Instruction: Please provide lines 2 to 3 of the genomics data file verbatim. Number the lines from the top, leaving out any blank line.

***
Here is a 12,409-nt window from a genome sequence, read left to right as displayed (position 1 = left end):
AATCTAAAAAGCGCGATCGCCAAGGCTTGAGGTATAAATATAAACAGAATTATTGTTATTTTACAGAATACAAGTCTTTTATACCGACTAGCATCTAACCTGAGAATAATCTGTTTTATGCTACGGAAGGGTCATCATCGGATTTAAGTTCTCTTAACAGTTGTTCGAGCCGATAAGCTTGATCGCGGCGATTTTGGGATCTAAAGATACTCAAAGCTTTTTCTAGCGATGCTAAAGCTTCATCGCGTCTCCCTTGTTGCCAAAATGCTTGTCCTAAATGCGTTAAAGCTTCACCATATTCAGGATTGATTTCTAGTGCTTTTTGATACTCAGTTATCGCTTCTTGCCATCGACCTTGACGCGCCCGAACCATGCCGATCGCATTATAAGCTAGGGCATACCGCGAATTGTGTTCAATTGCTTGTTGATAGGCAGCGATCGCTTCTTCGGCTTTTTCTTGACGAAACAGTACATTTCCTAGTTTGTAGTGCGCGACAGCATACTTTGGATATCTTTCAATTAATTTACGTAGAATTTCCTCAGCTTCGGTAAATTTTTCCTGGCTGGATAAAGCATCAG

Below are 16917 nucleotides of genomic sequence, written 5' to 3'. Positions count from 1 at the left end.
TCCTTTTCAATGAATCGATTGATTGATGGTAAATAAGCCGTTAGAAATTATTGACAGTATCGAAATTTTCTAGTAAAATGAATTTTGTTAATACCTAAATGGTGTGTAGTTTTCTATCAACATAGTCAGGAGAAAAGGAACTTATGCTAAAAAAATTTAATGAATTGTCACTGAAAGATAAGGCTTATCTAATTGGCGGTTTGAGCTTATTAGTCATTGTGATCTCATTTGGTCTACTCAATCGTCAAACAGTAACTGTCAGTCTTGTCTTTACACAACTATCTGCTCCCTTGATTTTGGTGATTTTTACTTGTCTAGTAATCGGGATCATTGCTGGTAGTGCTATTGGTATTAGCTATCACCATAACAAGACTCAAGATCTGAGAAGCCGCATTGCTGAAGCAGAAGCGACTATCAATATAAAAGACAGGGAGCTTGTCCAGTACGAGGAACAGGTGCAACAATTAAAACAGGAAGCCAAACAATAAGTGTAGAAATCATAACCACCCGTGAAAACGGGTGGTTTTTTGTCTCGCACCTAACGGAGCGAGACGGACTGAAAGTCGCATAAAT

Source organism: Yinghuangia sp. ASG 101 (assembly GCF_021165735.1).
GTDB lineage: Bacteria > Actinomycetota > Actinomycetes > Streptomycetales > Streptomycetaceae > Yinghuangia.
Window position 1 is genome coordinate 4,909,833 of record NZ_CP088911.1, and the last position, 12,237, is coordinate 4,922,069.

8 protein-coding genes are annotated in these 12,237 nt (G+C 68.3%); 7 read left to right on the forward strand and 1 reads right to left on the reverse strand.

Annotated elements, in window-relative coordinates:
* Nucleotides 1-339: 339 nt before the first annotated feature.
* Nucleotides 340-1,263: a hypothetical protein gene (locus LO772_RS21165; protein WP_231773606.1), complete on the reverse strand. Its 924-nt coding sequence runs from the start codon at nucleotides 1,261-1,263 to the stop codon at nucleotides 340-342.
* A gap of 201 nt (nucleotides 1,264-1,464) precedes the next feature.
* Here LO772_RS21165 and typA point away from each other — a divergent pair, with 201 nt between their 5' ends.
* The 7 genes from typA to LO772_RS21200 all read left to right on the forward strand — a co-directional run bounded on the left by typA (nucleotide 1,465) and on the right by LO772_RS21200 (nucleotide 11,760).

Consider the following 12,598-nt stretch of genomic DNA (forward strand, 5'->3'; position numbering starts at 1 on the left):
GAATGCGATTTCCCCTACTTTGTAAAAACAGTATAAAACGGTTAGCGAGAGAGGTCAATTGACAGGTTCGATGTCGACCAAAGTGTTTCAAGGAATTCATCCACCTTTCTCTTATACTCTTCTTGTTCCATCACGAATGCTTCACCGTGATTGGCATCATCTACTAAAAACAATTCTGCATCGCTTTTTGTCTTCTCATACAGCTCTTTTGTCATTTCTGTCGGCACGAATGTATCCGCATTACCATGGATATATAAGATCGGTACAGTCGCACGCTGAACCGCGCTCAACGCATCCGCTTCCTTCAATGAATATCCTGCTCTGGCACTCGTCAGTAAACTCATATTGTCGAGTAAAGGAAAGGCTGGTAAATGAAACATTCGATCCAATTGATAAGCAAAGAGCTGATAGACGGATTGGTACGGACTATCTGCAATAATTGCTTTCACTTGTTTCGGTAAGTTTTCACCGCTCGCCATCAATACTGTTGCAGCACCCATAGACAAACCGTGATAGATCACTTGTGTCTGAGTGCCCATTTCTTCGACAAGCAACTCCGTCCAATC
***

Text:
AATCTAAAAAGCGCGATCGCCAAGGCTTGAGGTATAAATATAAACAGAATTATTGTTATTTTACAGAATACAAGTCTTTTATACCGACTAGCATCTAACCTGAGAATAATCTGTTTTATGCTACGGAAGGGTCATCATCGGATTTAAGTTCTCTTAACAGTTGTTCGAGCCGATAAGCTTGATCGCGGCGATTTTGGGATCTAAAGATACTCAAAGCTTTTTCTAGCGATGCTAAAGCTTCATCGCGTCTCCCTTGTTGCCAAAATGCTTGTCCTAAATGCGTTAAAGCTTCACCATATTCAGGATTGATTTCTAGTGCTTTTTGATACTCAGTTATCGCTTCTTGCCATCGACCTTGACGCGCCCGAACCATGCCGATCGCATTATAAGCTAGGGCATACCGCGAATTGTGTTCAATTGCTTGTTGATAGGCAGCGATCGCTTCTTCGGCTTTTTCTTGACGAAACAGTACATTTCCTAGTTTGTAGTGCGCGACAGCATACTTTGGATATCTTTCAATTAATTTACGTAGAATTTCCTCAGCTTCGGTAAATTTTTCCTGGCTGGATAAAGCATCAG

Below are 16917 nucleotides of genomic sequence, written 5' to 3'. Positions count from 1 at the left end.